Right, see you in 25 minutes. In the meantime, why not catch up with the Premier League live text or the Six Nations live text? Or why not listen in to Test Match Special's lunchtime menu?
"I had breadfruit (see 1539) in Sri Lanka a few years back. I watched a chap cutting it down and asked him what it was. 'Breadfruit' he said. 'What does it taste of?' I asked. 'Bread' he said. 'Thanks' I replied."
Neil in Ealing via the TMS inbox
LUNCH: WEST INDIES 163-3
1600: West Indies 163-3
Chanderpaul stoutly displays a straight bat as Graeme Swann probes away outside his off stump. The Guyanese wants to tuck into lunch with his pads on - and he successfully achieves his short-term goal as the 15 men trot off the pitch to the pavilion. Excellent session for England and in particular the persistent nagging accuracy of Graeme Swann, who pinned both left-handers lbw in very similar fashion.
1556: West Indies 163-3
Pietersen gets a couple of deliveries to grip, one of which Sarwan opts to leave, striking him on the thigh pad around middle stump. KP goes up as if someone has just seen Robert de Niro in Surbiton, but a shake of the head from Tim Ambrose prevents another referral decision. And a good choice to with Hawk-eye showing the ball sailing over the stumps.
1549: West Indies 159-3 Wicket Ryan Hinds lbw b Swann 15
Hinds plays with pad in front of bat, a dangerous tactic and once again Aleem Dar's finger is raised skywards, much to Hinds' apparent disgust. Sarwan looks towards the dressing room for referral guidance, but with Hinds trudging off towards the pavilion, it seems the Windies do not want to risk their one and only referral. Interestingly, Hawk-eye suggests the ball would only have clipped the top of leg stump. Lunch will taste that much more satisfying after that dismissal. Shivnarine Chanderpaul, the new man at the crease, caresses his first delivery of his 200th inning with a dreamy four through extra cover. West Indies 163-3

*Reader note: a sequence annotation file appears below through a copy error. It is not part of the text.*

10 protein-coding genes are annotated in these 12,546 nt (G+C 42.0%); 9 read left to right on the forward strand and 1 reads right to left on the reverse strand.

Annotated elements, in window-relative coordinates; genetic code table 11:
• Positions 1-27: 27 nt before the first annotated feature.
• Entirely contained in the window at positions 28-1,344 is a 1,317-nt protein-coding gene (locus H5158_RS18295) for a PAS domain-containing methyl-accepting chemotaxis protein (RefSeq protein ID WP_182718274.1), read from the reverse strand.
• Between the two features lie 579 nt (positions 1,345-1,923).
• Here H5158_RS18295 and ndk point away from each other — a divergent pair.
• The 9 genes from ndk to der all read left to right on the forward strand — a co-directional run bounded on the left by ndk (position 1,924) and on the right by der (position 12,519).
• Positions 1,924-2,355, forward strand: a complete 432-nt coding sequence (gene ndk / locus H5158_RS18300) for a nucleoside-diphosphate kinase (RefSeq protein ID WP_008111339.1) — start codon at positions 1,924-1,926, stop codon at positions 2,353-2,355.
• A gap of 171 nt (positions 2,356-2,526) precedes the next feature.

1549: West Indies 159-2
Kevin Pietersen comes on for a bowl wearing 1970s Elton John-style sunglasses, from the Saturday Night's Alright For Fighting era of spangly gold suits. Ryan Hinds turns Rocket Man and launches a thumping aerial drive straight back over Kaypee's head for four. The ex-England captain then drops short and Hinds tucks in with a cut through point for a single.
1545: West Indies 152-2
Ryan Hinds fends a perfectly straight ball down the pitch to Jimmy Anderson, who pings the ball straight back at the left-hander, who has to do some evasion tactics to prevent the ball from hitting his pads. Nothing untoward though and a largely uneventful over, which sees Sarwan collect another single, comes to an end.